One of the leading herniated disc causes: aging
The natural aging process is one of the leading herniated disc causes that affects people over the age of 50. In fact, many people will develop some sort of degenerative disc disease, often a herniated or bulging disc, as the spine wears down due to age.
This can be frustrating information to hear because we can’t avoid getting older and it feels as if we are not in control of the condition of our spine. However, there are many different risk factors in addition to age that can increase the likelihood that you may develop a herniated disc, and having a basic understanding of these causes may help you reduce the chance of developing a problem in your neck or back as you grow older.
What is a herniated disc?
In a healthy spine, discs act like the body’s natural shock absorbers. These thick, spongy pads separate vertebrae and give the neck and back the flexibility they require for regular movement. Each disc features a tough outer shell (annulus fibrosus) and gel-like inner material (nucleus pulposus).
A herniated disc refers to a disc that develops a tear in the tough outer layer, which leads to the inner disc fluid seeping into the spinal canal and possibly impacting a nerve root, which causes pain and discomfort.
What does aging have to do with spinal deterioration and a herniated disc?
As we grow older, the discs in the spine naturally begin to deteriorate as a result of:
- The burden of supporting the majority of the body’s weight
- The strain of constant bending, lifting, twisting and other movements
- The normal dehydration of the nucleus pulposus
- The natural weakening of the disc walls
When you consider all of the changes that occur in the spine over time, it’s no wonder that aging is one of the most common causes of a herniated disc in the neck or back. The pressure of the surrounding vertebrae on a disc, coupled with the natural dehydration of the disc, could easily result in a damaged and herniated disc in the spine.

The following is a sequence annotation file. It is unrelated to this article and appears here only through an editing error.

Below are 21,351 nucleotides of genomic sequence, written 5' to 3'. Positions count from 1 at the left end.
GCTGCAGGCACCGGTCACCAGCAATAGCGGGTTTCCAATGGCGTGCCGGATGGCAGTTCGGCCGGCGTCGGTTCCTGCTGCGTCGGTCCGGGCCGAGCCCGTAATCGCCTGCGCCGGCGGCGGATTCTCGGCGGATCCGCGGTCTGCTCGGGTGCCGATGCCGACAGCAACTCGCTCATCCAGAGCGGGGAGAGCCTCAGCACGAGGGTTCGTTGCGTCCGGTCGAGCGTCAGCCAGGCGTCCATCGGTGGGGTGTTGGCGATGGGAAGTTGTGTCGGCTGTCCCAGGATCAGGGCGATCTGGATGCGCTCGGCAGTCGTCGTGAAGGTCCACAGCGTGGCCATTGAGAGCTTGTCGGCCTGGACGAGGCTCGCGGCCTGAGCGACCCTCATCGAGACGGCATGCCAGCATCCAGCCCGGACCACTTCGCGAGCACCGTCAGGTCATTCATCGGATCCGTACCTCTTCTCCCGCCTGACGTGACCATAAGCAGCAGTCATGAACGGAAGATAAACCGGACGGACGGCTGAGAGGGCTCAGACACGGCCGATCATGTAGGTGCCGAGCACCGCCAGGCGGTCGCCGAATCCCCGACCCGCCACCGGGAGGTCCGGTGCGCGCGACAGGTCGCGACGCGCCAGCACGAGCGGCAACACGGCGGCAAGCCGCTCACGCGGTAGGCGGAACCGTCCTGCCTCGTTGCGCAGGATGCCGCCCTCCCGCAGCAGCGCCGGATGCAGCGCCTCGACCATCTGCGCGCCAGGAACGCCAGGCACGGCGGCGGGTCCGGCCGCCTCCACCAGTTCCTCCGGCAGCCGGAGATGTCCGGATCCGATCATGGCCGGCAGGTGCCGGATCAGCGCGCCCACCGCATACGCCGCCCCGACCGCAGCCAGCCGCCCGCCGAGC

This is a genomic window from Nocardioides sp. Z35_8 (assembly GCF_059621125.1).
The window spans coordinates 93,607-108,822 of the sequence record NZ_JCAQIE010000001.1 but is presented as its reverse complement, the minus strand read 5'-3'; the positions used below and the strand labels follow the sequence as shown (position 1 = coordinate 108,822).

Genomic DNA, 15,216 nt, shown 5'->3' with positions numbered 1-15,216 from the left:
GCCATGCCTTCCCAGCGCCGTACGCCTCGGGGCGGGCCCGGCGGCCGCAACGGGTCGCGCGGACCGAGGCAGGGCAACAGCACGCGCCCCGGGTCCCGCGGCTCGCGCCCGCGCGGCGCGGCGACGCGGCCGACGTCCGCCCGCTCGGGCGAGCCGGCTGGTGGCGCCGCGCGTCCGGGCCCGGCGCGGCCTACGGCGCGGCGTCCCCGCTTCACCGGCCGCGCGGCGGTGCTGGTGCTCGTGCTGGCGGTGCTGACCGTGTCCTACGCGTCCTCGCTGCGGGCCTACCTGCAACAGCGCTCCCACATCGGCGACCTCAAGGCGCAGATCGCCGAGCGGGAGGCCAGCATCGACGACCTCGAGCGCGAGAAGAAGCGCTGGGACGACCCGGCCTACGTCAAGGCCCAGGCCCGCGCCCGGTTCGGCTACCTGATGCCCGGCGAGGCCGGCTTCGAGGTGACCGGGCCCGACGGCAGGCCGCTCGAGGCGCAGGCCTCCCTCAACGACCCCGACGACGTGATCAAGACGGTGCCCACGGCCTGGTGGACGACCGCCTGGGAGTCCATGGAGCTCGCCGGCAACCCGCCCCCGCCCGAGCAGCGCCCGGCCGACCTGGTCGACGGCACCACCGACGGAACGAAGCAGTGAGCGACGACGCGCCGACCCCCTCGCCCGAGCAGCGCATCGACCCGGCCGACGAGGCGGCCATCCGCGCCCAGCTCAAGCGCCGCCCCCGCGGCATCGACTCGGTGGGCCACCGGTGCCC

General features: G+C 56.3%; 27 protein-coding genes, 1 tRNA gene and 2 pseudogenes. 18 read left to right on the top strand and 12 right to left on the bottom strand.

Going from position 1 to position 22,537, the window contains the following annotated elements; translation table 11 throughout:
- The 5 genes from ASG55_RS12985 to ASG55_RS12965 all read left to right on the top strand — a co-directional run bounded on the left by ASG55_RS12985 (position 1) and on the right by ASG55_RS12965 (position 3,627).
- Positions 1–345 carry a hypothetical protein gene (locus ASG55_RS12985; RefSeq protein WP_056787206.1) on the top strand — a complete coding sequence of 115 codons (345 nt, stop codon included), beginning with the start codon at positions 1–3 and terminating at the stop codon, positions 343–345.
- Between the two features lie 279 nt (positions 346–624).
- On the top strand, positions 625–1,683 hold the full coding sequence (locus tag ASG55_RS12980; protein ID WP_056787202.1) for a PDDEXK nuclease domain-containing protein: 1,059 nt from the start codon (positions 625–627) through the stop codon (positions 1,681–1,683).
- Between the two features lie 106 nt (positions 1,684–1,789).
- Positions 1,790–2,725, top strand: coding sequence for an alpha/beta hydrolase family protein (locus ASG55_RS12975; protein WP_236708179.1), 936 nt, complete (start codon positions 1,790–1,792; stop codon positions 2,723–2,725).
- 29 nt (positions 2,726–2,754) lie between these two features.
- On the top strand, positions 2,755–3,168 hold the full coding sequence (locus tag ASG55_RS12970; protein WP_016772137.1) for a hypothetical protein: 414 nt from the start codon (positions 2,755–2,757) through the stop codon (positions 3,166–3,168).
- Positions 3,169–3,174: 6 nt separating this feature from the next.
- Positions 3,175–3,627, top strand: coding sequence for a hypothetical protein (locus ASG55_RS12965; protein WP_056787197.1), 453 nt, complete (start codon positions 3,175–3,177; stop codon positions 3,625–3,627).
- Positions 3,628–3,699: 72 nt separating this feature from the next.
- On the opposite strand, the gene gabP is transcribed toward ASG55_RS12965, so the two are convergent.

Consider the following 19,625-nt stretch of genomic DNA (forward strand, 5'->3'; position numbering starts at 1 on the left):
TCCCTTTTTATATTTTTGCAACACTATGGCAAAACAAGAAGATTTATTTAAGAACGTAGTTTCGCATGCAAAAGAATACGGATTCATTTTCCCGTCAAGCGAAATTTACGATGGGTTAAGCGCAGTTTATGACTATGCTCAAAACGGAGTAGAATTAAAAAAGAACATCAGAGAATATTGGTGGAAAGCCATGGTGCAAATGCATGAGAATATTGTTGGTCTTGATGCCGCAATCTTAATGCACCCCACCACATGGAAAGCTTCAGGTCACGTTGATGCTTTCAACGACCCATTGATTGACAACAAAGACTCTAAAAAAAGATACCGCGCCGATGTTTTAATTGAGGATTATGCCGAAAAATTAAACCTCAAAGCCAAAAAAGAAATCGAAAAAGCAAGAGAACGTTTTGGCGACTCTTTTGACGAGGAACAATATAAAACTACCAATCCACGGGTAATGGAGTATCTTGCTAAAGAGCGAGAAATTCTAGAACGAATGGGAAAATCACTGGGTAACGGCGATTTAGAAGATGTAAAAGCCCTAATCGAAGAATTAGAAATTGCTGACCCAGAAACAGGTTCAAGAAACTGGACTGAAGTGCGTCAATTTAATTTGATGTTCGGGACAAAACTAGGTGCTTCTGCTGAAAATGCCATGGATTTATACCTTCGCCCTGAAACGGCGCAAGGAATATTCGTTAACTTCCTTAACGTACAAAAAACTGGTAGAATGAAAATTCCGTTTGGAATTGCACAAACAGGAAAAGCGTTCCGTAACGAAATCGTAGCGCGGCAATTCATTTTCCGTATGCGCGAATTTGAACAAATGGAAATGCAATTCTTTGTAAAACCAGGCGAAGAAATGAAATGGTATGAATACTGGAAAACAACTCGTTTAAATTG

Treatment for a herniated disc
The problem with herniated discs is that the ruptured disc material sometimes comes in contact with a nearby nerve root or even the spinal cord, which can lead to a number of painful symptoms.
In the event that you have been diagnosed with a herniated disc and traditional, nonsurgical treatments have failed provide pain relief, contact Laser Spine Institute to learn about our minimally invasive spine procedures as an alternative to traditional open spine surgery.
At Laser Spine Institute, we offer minimally invasive discectomy and stabilization surgery to remove a damaged disc (or piece of the damaged disc) and replace it with an artificial disc to relieve pressure on the pinched nerve and still stabilize the spine. If a small amount of the herniated disc is removed, an artificial disc and/or bone grafts may not be necessary to support the spine. Because of our minimally invasive approach, these procedures are safer and effective than traditional open back surgery^ and fusion.
To find out if you are a candidate for our minimally invasive spine surgery, contact Laser Spine Institute and ask for a review of your MRI or CT scan.